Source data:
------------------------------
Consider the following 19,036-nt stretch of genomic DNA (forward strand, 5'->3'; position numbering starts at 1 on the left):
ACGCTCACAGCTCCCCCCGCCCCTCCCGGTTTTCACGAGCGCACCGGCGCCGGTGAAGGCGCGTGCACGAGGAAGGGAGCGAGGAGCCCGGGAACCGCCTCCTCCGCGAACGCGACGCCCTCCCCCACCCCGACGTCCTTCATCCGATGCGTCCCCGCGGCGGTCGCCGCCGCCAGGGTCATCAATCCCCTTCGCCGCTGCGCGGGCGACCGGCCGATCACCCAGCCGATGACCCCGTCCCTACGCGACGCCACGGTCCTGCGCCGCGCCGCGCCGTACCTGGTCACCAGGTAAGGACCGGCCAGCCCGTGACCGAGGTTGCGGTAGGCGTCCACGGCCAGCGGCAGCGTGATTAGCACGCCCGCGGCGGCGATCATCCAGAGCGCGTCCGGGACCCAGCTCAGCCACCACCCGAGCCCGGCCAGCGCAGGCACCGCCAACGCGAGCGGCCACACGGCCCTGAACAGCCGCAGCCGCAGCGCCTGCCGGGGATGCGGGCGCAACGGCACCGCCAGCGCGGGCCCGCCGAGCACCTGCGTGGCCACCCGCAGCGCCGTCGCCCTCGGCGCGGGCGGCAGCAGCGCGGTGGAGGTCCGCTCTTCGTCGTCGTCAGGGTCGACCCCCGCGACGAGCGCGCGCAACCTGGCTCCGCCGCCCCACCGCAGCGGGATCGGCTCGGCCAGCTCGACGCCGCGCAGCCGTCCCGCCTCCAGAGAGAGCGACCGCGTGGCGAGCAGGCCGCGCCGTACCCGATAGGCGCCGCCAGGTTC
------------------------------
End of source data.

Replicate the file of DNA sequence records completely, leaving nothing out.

Consider the following 19,036-nt stretch of genomic DNA (forward strand, 5'->3'; position numbering starts at 1 on the left):
ACGCTCACAGCTCCCCCCGCCCCTCCCGGTTTTCACGAGCGCACCGGCGCCGGTGAAGGCGCGTGCACGAGGAAGGGAGCGAGGAGCCCGGGAACCGCCTCCTCCGCGAACGCGACGCCCTCCCCCACCCCGACGTCCTTCATCCGATGCGTCCCCGCGGCGGTCGCCGCCGCCAGGGTCATCAATCCCCTTCGCCGCTGCGCGGGCGACCGGCCGATCACCCAGCCGATGACCCCGTCCCTACGCGACGCCACGGTCCTGCGCCGCGCCGCGCCGTACCTGGTCACCAGGTAAGGACCGGCCAGCCCGTGACCGAGGTTGCGGTAGGCGTCCACGGCCAGCGGCAGCGTGATTAGCACGCCCGCGGCGGCGATCATCCAGAGCGCGTCCGGGACCCAGCTCAGCCACCACCCGAGCCCGGCCAGCGCAGGCACCGCCAACGCGAGCGGCCACACGGCCCTGAACAGCCGCAGCCGCAGCGCCTGCCGGGGATGCGGGCGCAACGGCACCGCCAGCGCGGGCCCGCCGAGCACCTGCGTGGCCACCCGCAGCGCCGTCGCCCTCGGCGCGGGCGGCAGCAGCGCGGTGGAGGTCCGCTCTTCGTCGTCGTCAGGGTCGACCCCCGCGACGAGCGCGCGCAACCTGGCTCCGCCGCCCCACCGCAGCGGGATCGGCTCGGCCAGCTCGACGCCGCGCAGCCGTCCCGCCTCCAGAGAGAGCGACCGCGTGGCGAGCAGGCCGCGCCGTACCCGATAGGCGCCGCCAGGTTC